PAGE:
China hopes new cyber law fends off hackers, terrorists
China’s new cyber security law, which takes effect in June 2017, provides a new legal framework to fight cyber attacks, illegal acquisition of personal information and dissemination of information promoting terrorism.
“This is China’s first attempt to comprehensively regulate the obligation of major actors in the internet area,” said Ronald Cheng, partner at the international law firm of O’Melveny & Meyers, from his office in Hong Kong. To do so, “the law imposes certain obligations on service providers and entities that maintain internet systems.”
In draft regulations released in April 2017, the Cyberspace Administration of China (CAC) cites two main objectives for formulating these new cyber security norms.
The first is to safeguard personal information and other crucial data from cyber threats. In a country with more than 700 million people accessing the internet and more than 400 million using smartphones to make the bulk of their payments, CAC estimates that more than 10,000 cyber attacks occur in China every month.
The second objective is what the CAC calls internet sovereignty and national security. It has raised concerns that it could allow the government to launch cyber intrusions on companies or people who disagree with it. The underlying objective, the government contends, is to use the internet as an instrument to protect the local information database and secure network infrastructure.
“Any business transferring data of over 1,000 gigabytes or affecting over 500,000 users will be assessed on its security measures,” said Giovanni Carlo Pisacane, managing partner at Greatway Advisory in Shanghai, “and on the potential of the data to harm national interests, as shown in the draft from the CAC.”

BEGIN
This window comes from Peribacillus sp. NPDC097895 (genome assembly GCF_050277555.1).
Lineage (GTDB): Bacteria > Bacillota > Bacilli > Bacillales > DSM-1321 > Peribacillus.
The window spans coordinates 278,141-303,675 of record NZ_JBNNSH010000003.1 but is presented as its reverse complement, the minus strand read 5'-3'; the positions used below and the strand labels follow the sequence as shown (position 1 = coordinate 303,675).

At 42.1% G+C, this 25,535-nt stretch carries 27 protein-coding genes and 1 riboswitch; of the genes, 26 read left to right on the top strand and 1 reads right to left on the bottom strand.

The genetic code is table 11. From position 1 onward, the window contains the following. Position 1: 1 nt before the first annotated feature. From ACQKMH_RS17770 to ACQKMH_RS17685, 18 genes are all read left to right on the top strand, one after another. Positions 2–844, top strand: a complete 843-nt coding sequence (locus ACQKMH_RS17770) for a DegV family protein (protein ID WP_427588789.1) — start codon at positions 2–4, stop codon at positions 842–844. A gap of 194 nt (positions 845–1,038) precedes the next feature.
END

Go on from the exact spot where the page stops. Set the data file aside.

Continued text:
The new law mandates that domestic and overseas software companies, network-equipment manufacturers and technology suppliers reveal their proprietary source code, the core element and intellectual property driving their software, to demonstrate that their products are protected.
Unlike the U.S., which lacks a blanket legal code for cyber security and instead relies on various legal precedents and less formal guidelines, Cheng explained, China’s new law specifically imposes penalties on those who violate it and is rooted in the national security law. That law covers borders, counterterrorism and acts against the state, but regarding the internet, it calls for a secure and controllable network.
“One of the concepts that comes through in this strategy is the idea of sovereignty in cyberspace and specifically Chinese sovereignty in cyberspace,” Cheng said.
In particular, the Chinese government will require firms that operate in “critical” areas to store any personal information or important data that they gather within China’s borders. (Pictured: A worker is silhouetted against a computer display showing a live visualization of online phishing and fraudulent telephone calls across China during an internet security conference in Beijing.)
Pisacane views the law’s data localization requirement as a potential hindrance to transnational business. “One restrictive aspect about this is that if operators need to provide data and information for overseas use due to business needs, they will need to carry out a security evaluation first, that will slow down all the processes connected.”
In addition to some restrictive disadvantages, he also sees benefits coming from the law.
“All activities that advocate terrorism and extremism are prohibited, including ethnic hatred and discrimination, spreading violence and obscene information,” he said.
Siddharth Srivastava is a freelance journalist based in New Delhi, India. He wrote this article while on assignment in Beijing, China.